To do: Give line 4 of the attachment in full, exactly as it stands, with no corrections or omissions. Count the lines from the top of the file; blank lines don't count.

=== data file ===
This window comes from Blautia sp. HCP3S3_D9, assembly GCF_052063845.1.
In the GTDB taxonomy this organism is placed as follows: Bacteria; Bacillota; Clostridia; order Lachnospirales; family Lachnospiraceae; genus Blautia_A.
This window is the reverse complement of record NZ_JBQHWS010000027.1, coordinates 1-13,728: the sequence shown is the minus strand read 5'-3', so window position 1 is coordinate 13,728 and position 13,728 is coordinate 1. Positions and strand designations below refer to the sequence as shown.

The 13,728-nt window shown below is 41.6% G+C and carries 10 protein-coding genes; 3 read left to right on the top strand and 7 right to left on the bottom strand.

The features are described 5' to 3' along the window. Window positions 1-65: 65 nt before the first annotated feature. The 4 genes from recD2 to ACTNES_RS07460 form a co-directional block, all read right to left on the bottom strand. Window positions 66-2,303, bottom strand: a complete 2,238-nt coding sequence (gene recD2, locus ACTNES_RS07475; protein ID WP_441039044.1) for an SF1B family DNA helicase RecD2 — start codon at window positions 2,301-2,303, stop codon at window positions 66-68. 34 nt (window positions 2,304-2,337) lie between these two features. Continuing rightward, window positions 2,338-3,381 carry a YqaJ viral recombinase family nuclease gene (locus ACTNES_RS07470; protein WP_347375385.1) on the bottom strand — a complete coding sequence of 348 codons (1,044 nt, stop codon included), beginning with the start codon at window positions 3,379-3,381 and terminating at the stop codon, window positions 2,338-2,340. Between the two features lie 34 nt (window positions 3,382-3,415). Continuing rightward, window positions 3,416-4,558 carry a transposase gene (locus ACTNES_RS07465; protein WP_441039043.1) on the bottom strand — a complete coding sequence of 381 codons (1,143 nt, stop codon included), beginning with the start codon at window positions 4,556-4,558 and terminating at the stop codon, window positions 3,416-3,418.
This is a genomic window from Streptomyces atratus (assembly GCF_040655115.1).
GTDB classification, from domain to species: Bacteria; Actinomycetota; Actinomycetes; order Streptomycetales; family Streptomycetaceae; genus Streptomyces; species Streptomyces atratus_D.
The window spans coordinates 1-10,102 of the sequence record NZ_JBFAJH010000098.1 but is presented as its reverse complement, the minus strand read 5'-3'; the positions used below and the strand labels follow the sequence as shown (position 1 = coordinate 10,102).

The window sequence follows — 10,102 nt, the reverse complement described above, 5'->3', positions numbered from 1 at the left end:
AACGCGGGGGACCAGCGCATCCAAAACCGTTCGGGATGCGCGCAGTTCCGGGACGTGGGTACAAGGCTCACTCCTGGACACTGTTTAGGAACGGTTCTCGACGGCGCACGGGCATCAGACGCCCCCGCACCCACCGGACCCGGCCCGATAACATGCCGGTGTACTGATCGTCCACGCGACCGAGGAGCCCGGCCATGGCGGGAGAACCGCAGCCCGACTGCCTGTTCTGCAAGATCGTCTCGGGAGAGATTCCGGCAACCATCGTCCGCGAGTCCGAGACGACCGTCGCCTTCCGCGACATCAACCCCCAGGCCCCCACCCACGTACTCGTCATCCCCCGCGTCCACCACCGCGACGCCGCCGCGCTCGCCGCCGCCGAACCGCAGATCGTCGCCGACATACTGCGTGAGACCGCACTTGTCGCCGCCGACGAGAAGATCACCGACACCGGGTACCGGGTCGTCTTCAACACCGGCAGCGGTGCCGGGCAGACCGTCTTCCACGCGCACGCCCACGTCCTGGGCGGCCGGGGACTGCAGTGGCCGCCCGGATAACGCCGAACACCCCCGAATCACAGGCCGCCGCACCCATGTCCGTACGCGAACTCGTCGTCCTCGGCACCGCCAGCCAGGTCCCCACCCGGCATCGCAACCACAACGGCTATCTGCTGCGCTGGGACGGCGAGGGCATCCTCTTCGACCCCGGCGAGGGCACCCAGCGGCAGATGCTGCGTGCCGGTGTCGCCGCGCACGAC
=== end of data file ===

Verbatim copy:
The 13,728-nt window shown below is 41.6% G+C and carries 10 protein-coding genes; 3 read left to right on the top strand and 7 right to left on the bottom strand.